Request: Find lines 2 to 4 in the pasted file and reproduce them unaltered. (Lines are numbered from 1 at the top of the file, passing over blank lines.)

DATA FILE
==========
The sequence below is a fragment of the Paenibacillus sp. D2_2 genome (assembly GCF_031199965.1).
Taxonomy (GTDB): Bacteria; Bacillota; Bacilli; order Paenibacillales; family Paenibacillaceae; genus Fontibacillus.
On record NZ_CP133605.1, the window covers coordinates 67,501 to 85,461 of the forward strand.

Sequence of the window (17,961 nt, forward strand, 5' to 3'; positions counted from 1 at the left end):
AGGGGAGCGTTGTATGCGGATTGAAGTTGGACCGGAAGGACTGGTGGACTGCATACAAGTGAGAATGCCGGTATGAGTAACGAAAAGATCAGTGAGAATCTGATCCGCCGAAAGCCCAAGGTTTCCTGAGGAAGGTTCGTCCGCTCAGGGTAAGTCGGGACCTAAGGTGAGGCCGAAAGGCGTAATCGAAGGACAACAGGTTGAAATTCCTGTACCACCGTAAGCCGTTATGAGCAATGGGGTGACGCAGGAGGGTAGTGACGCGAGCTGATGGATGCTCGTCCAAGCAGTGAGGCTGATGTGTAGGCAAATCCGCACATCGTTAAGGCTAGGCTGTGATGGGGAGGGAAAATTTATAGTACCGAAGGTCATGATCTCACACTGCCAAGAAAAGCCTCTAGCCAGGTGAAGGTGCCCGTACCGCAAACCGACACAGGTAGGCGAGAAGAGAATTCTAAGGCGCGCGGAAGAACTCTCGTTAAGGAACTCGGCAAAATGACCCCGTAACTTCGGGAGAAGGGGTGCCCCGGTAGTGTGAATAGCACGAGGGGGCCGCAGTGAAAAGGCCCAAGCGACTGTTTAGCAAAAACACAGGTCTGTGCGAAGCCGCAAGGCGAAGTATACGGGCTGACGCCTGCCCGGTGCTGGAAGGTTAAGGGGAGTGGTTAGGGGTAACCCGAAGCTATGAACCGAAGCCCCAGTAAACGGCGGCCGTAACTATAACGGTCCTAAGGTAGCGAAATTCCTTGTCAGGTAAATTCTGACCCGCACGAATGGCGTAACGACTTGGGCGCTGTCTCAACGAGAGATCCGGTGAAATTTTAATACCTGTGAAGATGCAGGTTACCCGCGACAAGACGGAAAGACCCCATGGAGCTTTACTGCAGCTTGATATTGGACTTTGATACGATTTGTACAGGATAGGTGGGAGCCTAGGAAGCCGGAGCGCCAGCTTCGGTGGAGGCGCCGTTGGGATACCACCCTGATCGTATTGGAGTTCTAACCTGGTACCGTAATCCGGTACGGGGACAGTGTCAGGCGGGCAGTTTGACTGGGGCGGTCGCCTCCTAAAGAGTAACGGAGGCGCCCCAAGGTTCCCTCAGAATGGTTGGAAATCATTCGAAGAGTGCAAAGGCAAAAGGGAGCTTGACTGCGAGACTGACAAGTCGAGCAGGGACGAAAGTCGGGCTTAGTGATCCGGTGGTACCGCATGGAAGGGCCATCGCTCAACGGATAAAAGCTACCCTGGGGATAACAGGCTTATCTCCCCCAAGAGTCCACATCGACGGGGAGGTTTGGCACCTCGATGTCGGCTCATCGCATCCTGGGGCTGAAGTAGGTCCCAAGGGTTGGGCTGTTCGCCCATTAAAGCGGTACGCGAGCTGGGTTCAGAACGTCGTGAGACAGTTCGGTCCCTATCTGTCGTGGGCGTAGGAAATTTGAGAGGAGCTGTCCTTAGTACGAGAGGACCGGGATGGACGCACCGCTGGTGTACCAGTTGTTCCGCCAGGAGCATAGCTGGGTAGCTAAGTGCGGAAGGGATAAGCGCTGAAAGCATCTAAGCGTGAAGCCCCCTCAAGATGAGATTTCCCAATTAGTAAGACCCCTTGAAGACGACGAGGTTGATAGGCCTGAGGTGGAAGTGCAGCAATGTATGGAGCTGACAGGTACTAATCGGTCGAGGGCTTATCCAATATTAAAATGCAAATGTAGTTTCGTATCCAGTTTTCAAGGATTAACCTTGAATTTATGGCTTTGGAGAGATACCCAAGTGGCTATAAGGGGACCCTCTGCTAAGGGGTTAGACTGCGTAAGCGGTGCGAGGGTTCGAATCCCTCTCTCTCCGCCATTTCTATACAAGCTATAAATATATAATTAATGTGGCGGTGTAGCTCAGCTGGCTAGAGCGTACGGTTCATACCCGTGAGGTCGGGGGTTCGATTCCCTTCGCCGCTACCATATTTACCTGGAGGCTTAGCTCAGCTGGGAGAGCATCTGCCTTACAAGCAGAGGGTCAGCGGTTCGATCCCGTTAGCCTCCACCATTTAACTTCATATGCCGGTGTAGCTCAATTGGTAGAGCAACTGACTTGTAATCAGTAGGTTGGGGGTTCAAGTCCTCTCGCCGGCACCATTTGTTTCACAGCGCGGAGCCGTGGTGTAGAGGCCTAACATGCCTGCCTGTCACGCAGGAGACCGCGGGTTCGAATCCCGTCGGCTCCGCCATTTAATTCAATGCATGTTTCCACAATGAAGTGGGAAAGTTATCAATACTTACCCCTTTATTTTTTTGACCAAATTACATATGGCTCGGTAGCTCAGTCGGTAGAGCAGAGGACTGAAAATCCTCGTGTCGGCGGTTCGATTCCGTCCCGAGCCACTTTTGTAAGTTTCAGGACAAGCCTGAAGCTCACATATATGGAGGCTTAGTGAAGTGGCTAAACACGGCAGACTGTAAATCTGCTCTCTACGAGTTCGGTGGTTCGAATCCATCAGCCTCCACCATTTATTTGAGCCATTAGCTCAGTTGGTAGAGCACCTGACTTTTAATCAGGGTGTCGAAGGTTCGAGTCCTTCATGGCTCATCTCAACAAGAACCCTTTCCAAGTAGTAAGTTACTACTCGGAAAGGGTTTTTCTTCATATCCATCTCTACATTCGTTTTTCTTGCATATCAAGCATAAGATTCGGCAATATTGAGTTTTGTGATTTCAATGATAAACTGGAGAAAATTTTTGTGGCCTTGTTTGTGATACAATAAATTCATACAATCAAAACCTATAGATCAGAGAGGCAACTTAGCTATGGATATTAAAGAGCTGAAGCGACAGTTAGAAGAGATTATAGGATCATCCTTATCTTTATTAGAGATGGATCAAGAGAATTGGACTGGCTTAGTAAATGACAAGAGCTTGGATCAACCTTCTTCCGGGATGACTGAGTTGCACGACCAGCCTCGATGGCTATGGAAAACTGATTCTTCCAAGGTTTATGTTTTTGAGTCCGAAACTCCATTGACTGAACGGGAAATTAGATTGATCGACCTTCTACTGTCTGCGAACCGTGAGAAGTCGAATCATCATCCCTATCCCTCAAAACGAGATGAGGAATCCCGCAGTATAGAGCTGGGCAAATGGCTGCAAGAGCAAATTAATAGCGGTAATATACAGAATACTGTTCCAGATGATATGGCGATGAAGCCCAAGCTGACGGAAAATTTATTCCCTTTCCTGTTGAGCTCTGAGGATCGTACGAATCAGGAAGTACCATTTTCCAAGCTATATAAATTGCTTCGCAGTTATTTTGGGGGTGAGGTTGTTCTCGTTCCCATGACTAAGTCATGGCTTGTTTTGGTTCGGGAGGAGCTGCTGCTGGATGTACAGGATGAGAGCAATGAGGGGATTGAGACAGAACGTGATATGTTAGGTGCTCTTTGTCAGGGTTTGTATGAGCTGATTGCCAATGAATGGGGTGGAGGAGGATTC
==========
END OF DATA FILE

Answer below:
Taxonomy (GTDB): Bacteria; Bacillota; Bacilli; order Paenibacillales; family Paenibacillaceae; genus Fontibacillus.
On record NZ_CP133605.1, the window covers coordinates 67,501 to 85,461 of the forward strand.

Sequence of the window (17,961 nt, forward strand, 5' to 3'; positions counted from 1 at the left end):